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Change is the only constant, and how we respond to it makes all the difference

By Nuala McKeever

Published 22/06/2015

Jim Morrison
Jim Morrison

We all have many different people inside us. Sometimes it takes a stark turn of events for them to come out and make themselves known.

We get used to the normal patterns of our behaviour and our attitudes and our tastes. We say: "I like red wine, but not white." "I don't like heavy metal music, never have." "I always sleep on the left side of the bed." "I can't climb a ladder, I'm scared of heights."

All these certainties go to make up the person we present to the world and to ourselves. "It's just the way I am."

And then something big happens. Something we've no control over. Death, leaving, moving away, breaking up, finishing. An ending. And the usual patterns get jolted, like a train moving onto different tracks at a switching point in the line.

This past week, I've experienced directly, or at one remove, several endings all at once. The most pertinent one with regard to writing this column to you, is that this is the last one I'll be writing. To quote Jim Morrison: "This is the end." No more columns.

And suddenly, I am adrift. Through ups and downs over the past five years, writing this page every week has been a small, but central, constant. In the life of a self-employed writer/performer, regular jobs are rare. This has been mine. And until it was stopped, I hadn't realised just how much shape it gave to my week.

That's the way with loss. You rarely realise how tightly the person, or the job, or the pet dog, or the neighbour, or friend, or place of socialising, was woven into the fabric of who you say you are.

And when that thread stops, you are forced to stop and look at the tapestry of your life. You see that the solid mass of your identity is actually made up of all the different parts, constantly inter-mingling, in motion. What looks constant, is actually constantly changing. As the saying goes: "Change is the only constant."

But we fool ourselves for long periods of time that what's beneath our feet, holding us up, is solid ground. It's not. Even the earth isn't solid when you get right down into it. It's always on the move. Every living thing is.

And in the middle of the shock, or the sadness, or the grief of feeling suddenly bereft, sometimes, if you sit quietly and don't try to cover up your feelings with drink, or loud talk, or food, or shopping, or exercise, or social media, you create a space where a different part of you walks out into the clearing and is heard.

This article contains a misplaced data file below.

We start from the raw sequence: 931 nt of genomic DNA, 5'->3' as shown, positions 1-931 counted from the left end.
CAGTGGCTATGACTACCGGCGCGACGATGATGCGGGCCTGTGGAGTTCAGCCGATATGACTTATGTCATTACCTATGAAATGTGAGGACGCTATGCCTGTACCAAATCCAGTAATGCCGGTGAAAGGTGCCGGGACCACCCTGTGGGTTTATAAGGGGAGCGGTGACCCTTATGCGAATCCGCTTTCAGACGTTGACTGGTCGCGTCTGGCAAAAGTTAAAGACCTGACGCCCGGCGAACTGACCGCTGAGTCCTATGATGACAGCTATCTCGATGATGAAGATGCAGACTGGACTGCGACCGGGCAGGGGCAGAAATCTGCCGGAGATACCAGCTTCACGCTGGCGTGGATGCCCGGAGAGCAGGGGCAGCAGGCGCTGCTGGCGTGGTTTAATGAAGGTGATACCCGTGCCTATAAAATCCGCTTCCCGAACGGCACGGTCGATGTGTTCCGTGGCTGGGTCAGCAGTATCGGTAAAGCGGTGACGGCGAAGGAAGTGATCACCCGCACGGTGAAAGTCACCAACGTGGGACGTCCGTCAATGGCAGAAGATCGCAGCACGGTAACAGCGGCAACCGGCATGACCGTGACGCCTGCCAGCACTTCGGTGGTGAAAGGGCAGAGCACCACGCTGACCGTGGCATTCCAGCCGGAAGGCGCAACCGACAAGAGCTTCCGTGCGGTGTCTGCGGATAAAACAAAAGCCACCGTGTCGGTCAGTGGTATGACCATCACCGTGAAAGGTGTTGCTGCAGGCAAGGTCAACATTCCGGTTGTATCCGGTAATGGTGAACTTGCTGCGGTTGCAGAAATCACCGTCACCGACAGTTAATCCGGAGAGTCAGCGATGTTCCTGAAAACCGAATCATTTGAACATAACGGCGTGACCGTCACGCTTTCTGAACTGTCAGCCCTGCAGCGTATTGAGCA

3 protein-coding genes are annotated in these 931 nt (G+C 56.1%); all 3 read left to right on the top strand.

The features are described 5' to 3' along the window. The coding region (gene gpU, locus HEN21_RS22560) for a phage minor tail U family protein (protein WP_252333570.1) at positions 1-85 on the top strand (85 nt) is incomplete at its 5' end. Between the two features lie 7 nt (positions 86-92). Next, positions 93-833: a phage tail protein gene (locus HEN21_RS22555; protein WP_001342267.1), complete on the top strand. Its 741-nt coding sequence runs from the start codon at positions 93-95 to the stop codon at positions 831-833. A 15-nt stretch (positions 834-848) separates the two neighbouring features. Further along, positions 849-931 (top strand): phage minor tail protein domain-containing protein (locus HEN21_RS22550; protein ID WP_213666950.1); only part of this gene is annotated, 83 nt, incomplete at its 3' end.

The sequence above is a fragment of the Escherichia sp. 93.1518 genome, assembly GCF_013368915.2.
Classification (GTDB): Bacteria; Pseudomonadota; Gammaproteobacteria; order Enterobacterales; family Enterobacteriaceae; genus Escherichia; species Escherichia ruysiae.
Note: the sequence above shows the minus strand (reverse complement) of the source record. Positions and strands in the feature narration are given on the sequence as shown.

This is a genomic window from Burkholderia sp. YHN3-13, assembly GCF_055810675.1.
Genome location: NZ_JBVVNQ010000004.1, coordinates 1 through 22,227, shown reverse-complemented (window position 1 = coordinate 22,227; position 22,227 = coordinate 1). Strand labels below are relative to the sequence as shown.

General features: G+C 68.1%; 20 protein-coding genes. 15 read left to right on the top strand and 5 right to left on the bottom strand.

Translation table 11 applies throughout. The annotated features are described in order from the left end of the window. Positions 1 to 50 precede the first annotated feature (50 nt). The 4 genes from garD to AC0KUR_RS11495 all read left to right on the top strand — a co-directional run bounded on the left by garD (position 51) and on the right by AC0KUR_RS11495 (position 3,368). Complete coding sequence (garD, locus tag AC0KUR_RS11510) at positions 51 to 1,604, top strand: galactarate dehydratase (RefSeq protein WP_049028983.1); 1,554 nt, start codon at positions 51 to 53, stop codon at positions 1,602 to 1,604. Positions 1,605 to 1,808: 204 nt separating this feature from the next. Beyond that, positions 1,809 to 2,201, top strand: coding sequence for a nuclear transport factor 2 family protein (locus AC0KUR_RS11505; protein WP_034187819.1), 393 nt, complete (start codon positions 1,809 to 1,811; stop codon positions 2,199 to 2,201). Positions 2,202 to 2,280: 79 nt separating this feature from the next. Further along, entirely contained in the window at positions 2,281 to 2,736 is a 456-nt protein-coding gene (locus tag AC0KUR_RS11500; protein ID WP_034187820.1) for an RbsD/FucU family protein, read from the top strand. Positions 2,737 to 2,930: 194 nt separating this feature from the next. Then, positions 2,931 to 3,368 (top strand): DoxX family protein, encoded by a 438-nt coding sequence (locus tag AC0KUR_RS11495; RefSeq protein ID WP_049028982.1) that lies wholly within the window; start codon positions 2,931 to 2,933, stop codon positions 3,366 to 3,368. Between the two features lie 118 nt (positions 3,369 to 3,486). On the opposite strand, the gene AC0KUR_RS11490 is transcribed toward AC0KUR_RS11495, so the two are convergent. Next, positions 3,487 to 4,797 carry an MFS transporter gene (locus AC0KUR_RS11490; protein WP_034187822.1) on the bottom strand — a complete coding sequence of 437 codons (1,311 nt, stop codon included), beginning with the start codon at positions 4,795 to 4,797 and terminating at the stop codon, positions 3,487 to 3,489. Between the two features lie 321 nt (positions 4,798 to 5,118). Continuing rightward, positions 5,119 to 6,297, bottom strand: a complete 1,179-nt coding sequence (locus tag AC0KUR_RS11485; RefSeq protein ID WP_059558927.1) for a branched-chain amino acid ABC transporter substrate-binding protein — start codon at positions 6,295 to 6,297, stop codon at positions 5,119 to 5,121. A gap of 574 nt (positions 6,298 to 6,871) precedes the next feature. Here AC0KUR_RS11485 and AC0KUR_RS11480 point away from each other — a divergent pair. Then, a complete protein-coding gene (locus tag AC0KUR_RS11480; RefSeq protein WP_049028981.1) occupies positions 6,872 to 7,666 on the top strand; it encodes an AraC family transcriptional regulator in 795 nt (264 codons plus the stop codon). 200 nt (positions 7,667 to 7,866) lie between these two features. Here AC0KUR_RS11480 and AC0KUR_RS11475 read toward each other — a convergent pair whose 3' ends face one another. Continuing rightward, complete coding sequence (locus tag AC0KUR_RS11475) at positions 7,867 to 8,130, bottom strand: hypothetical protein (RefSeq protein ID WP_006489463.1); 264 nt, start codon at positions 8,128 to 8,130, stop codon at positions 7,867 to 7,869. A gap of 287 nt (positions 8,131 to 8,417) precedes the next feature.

You meet yourself. In all your pain and all your glory. Into the ring come all the yous there are. The Judge, The Critic, The Chorus of Disapproval, chanting their well-worn negative assessments: "Well, what did you expect, of course you've lost, you don't deserve anything better, who do you think you are anyway?"

But if you've done your inner work, you'll also hear the voices of your great self, challenging the neg-heads. "You are enough. You are not alone. You are loved."

And sometimes, in the reeling silence that settles after any loss, the best thing you can do is simply let it be. Let each and every you be heard without any meaning being added.

Just let them be. Grant yourself acceptance of everything you are and everything you're not.

As Louise Hay says, "What if your job in life is to be exactly who you are?"

Well done. You're playin' a blinder.

Peter exits the stage as real theatre star

Peter Quigley - actor, director, teacher - died last week after a short illness. He was a flamboyant one-off.

My favourite of his many stories was about "Johnny", a gay man who lived around Sandy Row back in the day.

"He was tolerated," said Peter. "Nobody bothered him. One day Johnny said 'Why can't I be in the UDA like everyone else?' So they brought him for an interview.

"Johnny, do you think you could kill a man?" they asked him. Johnny paused, squinted his eyes, pursed his lips, took a drag of his cigarette and said: "Eventually."

The beauty of all our colours together

Hasn't this been the most beautiful spring into early summer? I've developed a bit of an obsession in the past couple of months for taking photos of natural things very close up.

The collection now is like a huge shout of colour. Maybe this noticing the beauty in the detail of a flower, or a tree, is yet another compensation of getting older.

I don't move so fast and so I'm rewarded with noticing beauty in places I was too busy to register before.

In nature, orange and green and red and white and blue sit happily together.

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